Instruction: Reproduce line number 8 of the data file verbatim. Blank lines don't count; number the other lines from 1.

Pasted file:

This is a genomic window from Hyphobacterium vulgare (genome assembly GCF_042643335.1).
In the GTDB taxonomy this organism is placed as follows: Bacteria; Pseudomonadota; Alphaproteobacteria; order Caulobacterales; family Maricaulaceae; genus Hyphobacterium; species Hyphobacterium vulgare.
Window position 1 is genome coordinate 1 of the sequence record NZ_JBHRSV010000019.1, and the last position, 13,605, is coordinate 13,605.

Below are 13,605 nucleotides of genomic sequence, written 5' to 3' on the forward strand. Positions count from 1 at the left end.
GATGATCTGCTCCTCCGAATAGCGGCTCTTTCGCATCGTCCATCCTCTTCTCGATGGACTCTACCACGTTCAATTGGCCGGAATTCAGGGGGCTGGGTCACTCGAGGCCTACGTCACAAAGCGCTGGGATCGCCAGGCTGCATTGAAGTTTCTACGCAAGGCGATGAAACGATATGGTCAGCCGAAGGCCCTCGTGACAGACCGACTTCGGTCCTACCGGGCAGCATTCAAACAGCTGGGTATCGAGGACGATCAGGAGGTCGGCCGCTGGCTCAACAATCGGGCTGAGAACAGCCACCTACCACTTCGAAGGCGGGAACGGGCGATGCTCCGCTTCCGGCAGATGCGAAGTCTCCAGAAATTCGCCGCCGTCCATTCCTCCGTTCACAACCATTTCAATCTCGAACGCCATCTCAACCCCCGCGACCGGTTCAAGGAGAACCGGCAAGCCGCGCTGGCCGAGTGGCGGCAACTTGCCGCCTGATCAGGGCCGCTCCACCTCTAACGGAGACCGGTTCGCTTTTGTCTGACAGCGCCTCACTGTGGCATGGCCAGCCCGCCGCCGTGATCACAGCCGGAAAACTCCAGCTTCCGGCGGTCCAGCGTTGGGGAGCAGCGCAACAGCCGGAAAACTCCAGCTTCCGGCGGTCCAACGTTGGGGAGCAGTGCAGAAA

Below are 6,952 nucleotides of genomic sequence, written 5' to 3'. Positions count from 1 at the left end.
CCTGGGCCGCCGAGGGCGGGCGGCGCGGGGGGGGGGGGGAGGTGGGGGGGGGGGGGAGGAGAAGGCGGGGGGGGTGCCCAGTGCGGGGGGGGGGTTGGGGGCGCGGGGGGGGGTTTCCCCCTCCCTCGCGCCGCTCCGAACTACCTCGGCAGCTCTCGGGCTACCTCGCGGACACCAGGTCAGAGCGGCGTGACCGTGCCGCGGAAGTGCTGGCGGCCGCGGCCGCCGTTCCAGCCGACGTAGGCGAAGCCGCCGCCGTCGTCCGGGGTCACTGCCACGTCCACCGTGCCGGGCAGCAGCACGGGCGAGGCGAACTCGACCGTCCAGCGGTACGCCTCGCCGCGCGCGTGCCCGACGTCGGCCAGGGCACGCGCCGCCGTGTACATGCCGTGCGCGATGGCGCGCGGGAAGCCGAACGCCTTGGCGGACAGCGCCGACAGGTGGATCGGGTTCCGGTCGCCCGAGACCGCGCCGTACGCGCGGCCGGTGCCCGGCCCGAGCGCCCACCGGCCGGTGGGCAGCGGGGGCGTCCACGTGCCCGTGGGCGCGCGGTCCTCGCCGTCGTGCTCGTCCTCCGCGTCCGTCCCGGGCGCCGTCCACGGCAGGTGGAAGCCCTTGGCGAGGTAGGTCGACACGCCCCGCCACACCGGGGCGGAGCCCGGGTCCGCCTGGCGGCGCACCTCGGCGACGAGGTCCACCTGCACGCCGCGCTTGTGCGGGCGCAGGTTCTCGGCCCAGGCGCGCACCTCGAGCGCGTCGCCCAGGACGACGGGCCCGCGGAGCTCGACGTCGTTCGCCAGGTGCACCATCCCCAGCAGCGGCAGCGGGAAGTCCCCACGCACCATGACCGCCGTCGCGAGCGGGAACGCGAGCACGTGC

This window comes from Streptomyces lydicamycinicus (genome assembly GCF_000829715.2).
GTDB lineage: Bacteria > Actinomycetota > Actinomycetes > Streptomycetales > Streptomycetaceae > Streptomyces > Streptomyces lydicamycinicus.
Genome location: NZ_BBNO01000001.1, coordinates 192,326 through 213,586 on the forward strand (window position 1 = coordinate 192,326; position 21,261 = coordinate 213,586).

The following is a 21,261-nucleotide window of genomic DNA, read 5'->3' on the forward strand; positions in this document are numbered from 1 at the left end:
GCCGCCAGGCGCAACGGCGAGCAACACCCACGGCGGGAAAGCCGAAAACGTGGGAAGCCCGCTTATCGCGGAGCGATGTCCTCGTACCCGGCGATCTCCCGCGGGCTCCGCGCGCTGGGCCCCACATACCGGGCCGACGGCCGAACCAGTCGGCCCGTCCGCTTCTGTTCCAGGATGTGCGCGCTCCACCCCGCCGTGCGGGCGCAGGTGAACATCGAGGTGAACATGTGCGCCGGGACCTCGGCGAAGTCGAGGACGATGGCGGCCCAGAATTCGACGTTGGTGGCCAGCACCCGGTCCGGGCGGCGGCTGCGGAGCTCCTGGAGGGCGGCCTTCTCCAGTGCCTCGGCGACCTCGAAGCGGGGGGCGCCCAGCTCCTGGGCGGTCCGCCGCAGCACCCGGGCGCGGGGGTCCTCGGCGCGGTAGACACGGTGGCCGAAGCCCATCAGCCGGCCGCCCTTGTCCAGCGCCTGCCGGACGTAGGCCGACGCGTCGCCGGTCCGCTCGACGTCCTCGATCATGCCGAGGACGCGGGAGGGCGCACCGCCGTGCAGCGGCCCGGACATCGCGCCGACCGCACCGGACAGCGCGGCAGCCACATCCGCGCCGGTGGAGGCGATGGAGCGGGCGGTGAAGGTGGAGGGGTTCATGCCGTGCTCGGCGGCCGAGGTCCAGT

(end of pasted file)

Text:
This window comes from Streptomyces lydicamycinicus (genome assembly GCF_000829715.2).